Electrical Engineering problem

S Aufrecht

The bedroom in my apartment, which is in a hundred-year-old building, has some wiring issues. There’s a switch by the door to turn on the overhead light. Because the wires go in conduits on the surface of the walls rather than inside the walls, the overhead light switch actually leads to a box at the top middle of one of the walls. The idea is that a cable then extends from that box to the hook in the middle of the wall, and then down to your chandelier. The conduit extends past this box to a power outlet on the far wall. Since the box in my bedroom has no such wire emerging from its hole, I opened it. After brushing away the cracked ceramic pieces and dust, I found four wires.

The question, then, is how I should connect these wires, along with two new wires to the new overhead lamp, so that the switch controls the lamp and the far outlet always works. Through trial and error, I have determined the following:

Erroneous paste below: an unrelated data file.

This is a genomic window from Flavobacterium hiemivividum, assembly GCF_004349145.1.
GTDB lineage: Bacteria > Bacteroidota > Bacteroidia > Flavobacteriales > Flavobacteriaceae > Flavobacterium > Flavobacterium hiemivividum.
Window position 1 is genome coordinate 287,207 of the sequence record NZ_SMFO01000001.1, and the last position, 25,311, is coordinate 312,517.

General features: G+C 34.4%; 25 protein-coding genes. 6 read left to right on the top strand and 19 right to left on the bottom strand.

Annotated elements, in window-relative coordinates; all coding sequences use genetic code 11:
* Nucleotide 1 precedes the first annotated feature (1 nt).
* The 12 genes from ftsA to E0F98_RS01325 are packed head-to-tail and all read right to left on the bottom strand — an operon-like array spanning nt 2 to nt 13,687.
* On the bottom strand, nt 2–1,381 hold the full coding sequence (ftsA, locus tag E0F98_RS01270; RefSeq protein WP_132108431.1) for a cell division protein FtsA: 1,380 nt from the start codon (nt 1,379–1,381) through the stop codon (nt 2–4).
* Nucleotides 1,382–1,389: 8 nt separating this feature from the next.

1. If wire A is connected to wire C, then the outlet works but is controlled by the switch
  2. If wire B is connected to wire C, then the outlet always works.
  3. If wire A is connected to wire B, then the outlet does not work.
  4. If wire A is connected to a lead for the overhead lamp, and the other lead is connected to wire B, and wire B is connected to wire C, then the outlet always works and the lamp never works and the switch does nothing.
  5. If wire A is connected to the a lead for the overhead lamp, and the other lead is connected to wire C, neither the outlet nor the bulb works if the switch is off. If the switch is turned on, the bulb in the overhead lamp lights up for less than a second, then fades, and then the outlet works. The bulb in the overhead lamp is not burned out.
At the moment I have it wired so that the outlet always works and the lamp never works and the switch is useless. How should I wire it so that the switch controls the lamp and the outlet always works?